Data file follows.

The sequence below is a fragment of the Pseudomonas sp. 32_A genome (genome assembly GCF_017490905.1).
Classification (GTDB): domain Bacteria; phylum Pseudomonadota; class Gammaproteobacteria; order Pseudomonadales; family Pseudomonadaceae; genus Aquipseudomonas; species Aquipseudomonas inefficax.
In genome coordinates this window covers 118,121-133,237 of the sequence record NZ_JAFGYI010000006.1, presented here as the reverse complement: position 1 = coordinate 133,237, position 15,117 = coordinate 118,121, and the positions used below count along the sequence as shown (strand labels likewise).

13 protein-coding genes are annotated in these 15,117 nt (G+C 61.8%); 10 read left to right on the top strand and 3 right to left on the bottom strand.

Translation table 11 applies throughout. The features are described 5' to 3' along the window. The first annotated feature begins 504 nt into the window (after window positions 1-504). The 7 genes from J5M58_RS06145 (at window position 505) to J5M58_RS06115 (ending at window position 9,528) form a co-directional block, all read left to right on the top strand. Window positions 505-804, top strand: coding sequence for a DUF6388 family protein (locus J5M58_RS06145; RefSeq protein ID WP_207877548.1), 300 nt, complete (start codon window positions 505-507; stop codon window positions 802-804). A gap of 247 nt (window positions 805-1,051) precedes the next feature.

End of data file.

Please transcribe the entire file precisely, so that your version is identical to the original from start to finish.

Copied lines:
The sequence below is a fragment of the Pseudomonas sp. 32_A genome (genome assembly GCF_017490905.1).
Classification (GTDB): domain Bacteria; phylum Pseudomonadota; class Gammaproteobacteria; order Pseudomonadales; family Pseudomonadaceae; genus Aquipseudomonas; species Aquipseudomonas inefficax.
In genome coordinates this window covers 118,121-133,237 of the sequence record NZ_JAFGYI010000006.1, presented here as the reverse complement: position 1 = coordinate 133,237, position 15,117 = coordinate 118,121, and the positions used below count along the sequence as shown (strand labels likewise).

13 protein-coding genes are annotated in these 15,117 nt (G+C 61.8%); 10 read left to right on the top strand and 3 right to left on the bottom strand.

Translation table 11 applies throughout. The features are described 5' to 3' along the window. The first annotated feature begins 504 nt into the window (after window positions 1-504). The 7 genes from J5M58_RS06145 (at window position 505) to J5M58_RS06115 (ending at window position 9,528) form a co-directional block, all read left to right on the top strand. Window positions 505-804, top strand: coding sequence for a DUF6388 family protein (locus J5M58_RS06145; RefSeq protein ID WP_207877548.1), 300 nt, complete (start codon window positions 505-507; stop codon window positions 802-804). A gap of 247 nt (window positions 805-1,051) precedes the next feature.